Australian and world records

Statue of Lillee at the Melbourne Cricket Ground

Against New Zealand and India in 1980–81, Lillee took 37 wickets in six Tests and was the leading bowler in the World Series Cup for the second successive season. He contributed 25 wickets to Australia's first victory in the competition. After breaking Richie Benaud's Australian Test record of 248 wickets, Lillee toured England in 1981 when his preparation was compromised by a viral infection. A return of 39 Test wickets (at 22.30) for series was the best of his career[1] and he won man of the match awards in the first and last Tests. Lillee formed a penetrative partnership with fellow West Australian Terry Alderman, who claimed an Australian record of 41 wickets.[8] Despite possessing this potent attack, Australia lost the series by 1–3 when Ian Botham turned in a series of brilliant individual performances.[9]

Granted a testimonial for 1981–82, Lillee's season got off to a poor start when he was involved in the infamous incident with Javed Miandad (see below) in the first Test of the summer. Suspended for two ODIs, the level of his on-field aggression was again criticised. However, he continued taking wickets: 15 in three Tests against Pakistan and 16 in three Tests against the West Indies. Against the latter, his 7/83 and 3/44 at the MCG in the first Test took him past the world record for the most Test wickets held by Lance Gibbs.[10] His ODI season was less successful, with 12 wickets in 12 games. His best effort was 2/18 in ten overs against the West Indies during the third final of the World Series Cup, the only match in the final series Australia was able to win.[11]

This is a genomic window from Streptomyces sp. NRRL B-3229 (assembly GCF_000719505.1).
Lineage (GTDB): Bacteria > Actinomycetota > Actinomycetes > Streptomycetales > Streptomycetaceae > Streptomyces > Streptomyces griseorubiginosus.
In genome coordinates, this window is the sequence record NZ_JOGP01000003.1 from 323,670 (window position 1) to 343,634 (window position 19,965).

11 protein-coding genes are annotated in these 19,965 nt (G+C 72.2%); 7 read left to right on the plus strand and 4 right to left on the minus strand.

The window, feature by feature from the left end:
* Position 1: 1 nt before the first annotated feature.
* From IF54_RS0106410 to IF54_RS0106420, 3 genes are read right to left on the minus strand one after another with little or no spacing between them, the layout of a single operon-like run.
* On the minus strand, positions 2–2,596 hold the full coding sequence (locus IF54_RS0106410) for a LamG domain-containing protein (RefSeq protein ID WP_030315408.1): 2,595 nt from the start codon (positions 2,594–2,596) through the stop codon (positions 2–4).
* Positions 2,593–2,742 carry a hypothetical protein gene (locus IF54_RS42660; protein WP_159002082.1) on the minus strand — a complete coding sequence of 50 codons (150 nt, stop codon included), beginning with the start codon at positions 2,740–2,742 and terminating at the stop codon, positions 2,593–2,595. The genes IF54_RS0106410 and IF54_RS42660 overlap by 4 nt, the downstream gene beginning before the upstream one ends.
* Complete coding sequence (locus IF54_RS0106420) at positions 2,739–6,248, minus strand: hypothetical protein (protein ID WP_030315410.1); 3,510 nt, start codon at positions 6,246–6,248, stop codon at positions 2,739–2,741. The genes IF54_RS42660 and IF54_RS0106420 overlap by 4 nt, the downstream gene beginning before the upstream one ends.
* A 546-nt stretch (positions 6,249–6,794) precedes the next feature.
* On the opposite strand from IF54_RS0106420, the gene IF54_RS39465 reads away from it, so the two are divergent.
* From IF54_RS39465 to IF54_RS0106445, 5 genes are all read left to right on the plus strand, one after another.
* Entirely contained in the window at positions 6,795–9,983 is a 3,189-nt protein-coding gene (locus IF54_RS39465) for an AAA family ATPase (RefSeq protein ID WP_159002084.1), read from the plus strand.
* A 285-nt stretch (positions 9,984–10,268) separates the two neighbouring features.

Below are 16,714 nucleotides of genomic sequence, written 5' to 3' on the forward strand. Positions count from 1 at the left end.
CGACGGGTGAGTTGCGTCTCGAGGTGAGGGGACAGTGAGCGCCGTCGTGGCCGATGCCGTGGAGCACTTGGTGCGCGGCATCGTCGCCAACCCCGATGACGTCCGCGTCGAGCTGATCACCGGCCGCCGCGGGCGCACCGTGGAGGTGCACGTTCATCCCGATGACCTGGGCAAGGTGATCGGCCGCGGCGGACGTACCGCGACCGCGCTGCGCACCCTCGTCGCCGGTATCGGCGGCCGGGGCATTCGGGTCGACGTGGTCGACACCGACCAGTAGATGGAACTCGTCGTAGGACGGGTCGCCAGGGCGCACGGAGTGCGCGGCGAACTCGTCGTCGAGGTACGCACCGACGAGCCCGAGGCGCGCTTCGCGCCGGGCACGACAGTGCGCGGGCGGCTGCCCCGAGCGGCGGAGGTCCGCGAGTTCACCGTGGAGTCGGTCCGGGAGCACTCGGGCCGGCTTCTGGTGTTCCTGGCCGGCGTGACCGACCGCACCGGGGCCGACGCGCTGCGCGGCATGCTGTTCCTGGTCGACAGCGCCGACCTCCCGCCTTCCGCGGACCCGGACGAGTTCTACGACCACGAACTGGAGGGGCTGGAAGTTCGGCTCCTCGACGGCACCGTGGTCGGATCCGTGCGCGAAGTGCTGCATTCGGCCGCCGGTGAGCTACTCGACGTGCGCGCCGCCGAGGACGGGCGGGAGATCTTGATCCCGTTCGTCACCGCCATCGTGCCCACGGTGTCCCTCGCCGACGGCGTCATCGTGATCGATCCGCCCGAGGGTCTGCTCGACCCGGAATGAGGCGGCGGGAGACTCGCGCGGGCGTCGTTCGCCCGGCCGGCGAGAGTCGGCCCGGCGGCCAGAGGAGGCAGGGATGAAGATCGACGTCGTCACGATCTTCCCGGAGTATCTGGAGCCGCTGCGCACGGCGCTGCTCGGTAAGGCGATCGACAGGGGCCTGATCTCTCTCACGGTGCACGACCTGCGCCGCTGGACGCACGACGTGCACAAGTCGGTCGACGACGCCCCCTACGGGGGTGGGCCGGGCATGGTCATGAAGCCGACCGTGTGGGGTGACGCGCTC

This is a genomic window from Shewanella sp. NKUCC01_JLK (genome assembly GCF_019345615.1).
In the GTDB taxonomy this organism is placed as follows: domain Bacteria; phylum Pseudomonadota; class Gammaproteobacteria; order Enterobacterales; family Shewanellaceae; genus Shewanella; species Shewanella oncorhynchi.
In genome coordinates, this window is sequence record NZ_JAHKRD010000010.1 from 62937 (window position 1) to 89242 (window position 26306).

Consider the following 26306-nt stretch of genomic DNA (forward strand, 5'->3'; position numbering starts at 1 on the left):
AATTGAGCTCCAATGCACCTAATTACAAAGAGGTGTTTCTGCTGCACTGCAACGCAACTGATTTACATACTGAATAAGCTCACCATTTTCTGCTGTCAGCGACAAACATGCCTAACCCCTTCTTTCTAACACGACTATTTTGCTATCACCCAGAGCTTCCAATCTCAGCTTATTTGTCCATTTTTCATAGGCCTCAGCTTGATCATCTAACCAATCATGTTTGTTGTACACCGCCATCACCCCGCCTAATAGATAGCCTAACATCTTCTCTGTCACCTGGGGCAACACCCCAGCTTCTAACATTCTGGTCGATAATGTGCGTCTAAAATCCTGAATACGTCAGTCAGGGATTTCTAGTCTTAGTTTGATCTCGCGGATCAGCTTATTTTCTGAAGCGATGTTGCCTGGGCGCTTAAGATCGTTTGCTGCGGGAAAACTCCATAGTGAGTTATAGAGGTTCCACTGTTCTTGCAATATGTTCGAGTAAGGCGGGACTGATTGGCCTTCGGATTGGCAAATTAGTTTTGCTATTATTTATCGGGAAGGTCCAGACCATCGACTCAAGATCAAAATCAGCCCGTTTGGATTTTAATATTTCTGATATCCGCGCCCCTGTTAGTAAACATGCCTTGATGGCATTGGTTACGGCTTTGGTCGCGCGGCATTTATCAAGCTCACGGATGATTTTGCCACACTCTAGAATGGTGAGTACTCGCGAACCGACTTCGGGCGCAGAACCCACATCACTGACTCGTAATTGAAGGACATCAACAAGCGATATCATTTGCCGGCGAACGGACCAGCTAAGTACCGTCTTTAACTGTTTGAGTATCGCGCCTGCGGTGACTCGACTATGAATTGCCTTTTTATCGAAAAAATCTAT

Retirement

Bowling as a first-change, Lillee had an uneventful tour of New Zealand in March and April 1982 before suffering a serious knee injury in the first Ashes Test at the WACA Ground in November of the same year. This forced him to miss the rest of the series and Australia's 2–1 victory, which reclaimed the Ashes. Returning to the team for the latter stages of the World Series Cup, Lillee was no longer an automatic choice to take the new ball. Nevertheless, his 11 wickets in six ODIs helped Australia win the tournament with a victory over New Zealand in the final.